3 Cheap Stocks to Buy Under $10 in March

High-quality stocks to buy under $10 may be few and far between. But they do exist. Advanced Micro Devices (NASDAQ:AMD), for example, dropped to a low of $9.90 in 2019. By 2021, it was at $152 for a win of 1,435%. Even Netflix (NASDAQ:NFLX), Apple (NASDAQ:AAPL), and Amazon (NASDAQ:AMZN) briefly traded under $10 before exploding.  While finding the next behemoth may be tough, they do exist. You just have to spend a good amount of time, effort, and patience finding them. In fact, here are three stocks trading well under $10 a share to get you started.

SOUN SoundHound AI $2.60
LAZR Luminar Technologies $9.58
SLI Standard Lithium $3.83

SoundHound AI (SOUN)

Artificial Intelligence (AI),machine learning with data mining technology on virtual dachboard.Double Exposure,Businessman hand working concept. Documents finance graphic chart. AI stocks

Source: everything possible / Shutterstock.com

One of the hottest stocks to buy under $10 is SoundHound (NASDAQ:SOUN), which is developing conversational AI technology. It could also be a big winner with a potential $1.8 trillion artificial intelligence boom. So far, SOUN is working with major automakers, integrating voice assistants into vehicles, which could be substantial. That’s because SoundHound AI expects 90% of new cars to have voice assistants.

Even better, SoundHound has an impressive list of customers, including Qualcomm (NASDAQ:QCOM), Kia, Mercedes-Benz (OTCMKTS:DMLRY), Honda (NYSE:HMC), Netflix, Pandora (OTCMKTS:PANDY), Vizio (NYSE:VZIO), Motorola (NYSE:MSI), MasterCard (NYSE:MA), Square (NYSE:SQ), and many more. And it’s projecting profitability this year. According to Keyvan Mohajer, CEO and Co-founder: “We are reducing costs while prioritizing our highest sources of revenue growth. With over $300M in cumulative bookings backlog, SoundHound is entering the year on a positive revenue trajectory, with a strong base of global customers shipping products using our industry-leading voice AI technology.”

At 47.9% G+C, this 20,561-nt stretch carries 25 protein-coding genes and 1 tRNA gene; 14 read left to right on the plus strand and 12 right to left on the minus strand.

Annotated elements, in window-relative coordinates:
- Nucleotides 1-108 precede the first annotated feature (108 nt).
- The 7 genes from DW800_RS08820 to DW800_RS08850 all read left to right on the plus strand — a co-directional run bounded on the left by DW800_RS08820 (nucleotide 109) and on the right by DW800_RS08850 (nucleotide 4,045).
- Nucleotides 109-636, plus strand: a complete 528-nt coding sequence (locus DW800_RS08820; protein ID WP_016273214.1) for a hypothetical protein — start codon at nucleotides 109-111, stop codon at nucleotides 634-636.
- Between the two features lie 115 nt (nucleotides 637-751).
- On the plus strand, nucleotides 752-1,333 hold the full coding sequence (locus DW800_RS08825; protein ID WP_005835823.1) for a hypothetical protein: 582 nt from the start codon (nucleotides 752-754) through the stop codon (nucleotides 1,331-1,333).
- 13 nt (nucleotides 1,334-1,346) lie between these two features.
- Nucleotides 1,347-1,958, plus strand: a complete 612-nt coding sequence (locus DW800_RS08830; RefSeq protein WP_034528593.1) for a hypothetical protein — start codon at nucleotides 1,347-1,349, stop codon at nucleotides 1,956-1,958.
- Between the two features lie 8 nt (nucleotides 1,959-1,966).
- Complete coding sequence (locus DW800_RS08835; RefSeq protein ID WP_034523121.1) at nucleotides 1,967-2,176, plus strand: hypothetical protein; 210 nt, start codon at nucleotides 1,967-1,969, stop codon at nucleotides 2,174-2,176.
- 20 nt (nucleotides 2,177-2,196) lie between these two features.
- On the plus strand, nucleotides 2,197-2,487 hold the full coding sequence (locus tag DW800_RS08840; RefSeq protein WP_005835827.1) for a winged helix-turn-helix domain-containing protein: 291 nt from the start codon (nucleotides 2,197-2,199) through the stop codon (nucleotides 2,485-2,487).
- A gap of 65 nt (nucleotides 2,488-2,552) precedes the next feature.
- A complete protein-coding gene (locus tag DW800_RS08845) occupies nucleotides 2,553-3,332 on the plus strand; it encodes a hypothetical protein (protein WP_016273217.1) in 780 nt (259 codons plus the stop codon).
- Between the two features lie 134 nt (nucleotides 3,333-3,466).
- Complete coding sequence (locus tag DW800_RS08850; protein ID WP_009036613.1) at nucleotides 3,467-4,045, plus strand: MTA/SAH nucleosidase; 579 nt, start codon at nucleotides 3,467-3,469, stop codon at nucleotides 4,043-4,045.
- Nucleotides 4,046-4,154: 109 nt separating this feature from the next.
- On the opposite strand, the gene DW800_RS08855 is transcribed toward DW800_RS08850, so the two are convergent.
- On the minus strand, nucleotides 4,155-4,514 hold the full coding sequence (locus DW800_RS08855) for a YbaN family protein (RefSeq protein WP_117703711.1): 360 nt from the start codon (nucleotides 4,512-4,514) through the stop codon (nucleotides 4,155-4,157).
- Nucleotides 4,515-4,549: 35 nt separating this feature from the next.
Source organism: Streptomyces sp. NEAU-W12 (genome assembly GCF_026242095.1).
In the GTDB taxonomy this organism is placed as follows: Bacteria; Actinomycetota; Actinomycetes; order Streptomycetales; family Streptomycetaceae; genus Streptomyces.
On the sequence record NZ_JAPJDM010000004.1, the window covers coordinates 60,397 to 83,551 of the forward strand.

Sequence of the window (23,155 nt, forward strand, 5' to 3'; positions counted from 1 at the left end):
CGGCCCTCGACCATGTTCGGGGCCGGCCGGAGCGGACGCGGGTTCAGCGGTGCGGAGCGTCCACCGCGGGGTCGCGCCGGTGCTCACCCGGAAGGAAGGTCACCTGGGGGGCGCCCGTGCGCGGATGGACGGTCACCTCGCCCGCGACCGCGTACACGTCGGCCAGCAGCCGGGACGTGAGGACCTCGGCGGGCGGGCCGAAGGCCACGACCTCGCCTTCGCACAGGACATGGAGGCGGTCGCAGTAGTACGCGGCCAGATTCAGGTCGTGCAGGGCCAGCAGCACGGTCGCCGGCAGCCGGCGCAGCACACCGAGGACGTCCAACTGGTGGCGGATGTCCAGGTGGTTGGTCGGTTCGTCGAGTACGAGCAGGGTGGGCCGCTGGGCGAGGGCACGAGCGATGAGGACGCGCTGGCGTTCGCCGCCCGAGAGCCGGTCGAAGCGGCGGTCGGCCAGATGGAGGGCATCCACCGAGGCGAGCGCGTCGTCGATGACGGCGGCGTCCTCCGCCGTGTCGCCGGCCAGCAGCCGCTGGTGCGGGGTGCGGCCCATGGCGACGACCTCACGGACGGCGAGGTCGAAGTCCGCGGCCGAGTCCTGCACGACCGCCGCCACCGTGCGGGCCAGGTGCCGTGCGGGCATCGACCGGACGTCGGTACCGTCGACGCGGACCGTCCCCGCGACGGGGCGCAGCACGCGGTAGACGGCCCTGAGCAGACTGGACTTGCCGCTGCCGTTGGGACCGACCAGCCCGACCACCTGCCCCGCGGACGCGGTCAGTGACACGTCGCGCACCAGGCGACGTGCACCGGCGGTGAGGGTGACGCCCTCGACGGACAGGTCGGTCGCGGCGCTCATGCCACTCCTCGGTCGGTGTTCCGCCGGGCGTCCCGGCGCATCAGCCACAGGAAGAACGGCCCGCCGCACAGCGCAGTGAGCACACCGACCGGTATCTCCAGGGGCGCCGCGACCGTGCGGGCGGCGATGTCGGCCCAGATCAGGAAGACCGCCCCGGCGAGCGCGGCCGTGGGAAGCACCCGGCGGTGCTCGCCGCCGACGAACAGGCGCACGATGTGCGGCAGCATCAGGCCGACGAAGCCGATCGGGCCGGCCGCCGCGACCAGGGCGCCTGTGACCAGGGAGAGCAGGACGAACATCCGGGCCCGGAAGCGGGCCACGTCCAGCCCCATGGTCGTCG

The recent selloff after its Q4 earnings report provides an excellent entry point.

Luminar Technologies (LAZR)

Luminar (LAZR stock) sign with greenery around it

Source: JHVEPhoto/shutterstock.com

Or, take a look at lidar stocks like Luminar Technologies (NASDAQ:LAZR). At less than $10, the company is focused on building sensors that can be used in autonomous vehicles, for example. After all, lidar is an essential piece of the self-driving puzzle. It’s what allows their computers to take a 3D image of the area around them. Essentially, it’s the eyes and ears of autonomous vehicles that keep the car from hitting objects, such as people.

Management also expects LAZR to support Level 3 through 5 autonomous vehicles, with level 5 referring to no human interaction in the vehicle, according to the Society of Automotive Engineers. That’s even more impressive once you consider that by 2025, about eight million autonomous or semi-autonomous vehicles will be on the roads, according to ABI Research.

Standard Lithium (SLI)

lithium (LI) on the periodic table

Source: Shutterstock

By now, most of you are familiar with the lithium story. There’s short supply, and massive demand because of the electric vehicle boom. Plus, there’s the fact that governments all over the world want millions of EVs on the roads to reduce emissions and save the world.

As lithium demand pushes aggressively higher, so are stocks like Standard Lithium (NYSEMKT:SLI), which is focused on its 150,000-acre project located in the Smackover brine region of Arkansas – which is known to hold some of the richest lithium resources. Also. according to a 2020 press release from the company, “No new lithium mine has been built in the United States in almost 60 years and the country currently produces less than 2% of global lithium production. Standard Lithium’s south Arkansas lithium project represents the most immediate opportunity to change that.”

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Read More: Penny Stocks — How to Profit Without Getting Scammed

On the date of publication, Ian Cooper did not have (either directly or indirectly) any positions in the securities mentioned. The opinions expressed in this article are those of the writer, subject to the InvestorPlace.com Publishing Guidelines.

Ian Cooper, a contributor to InvestorPlace.com, has been analyzing stocks and options for web-based advisories since 1999.

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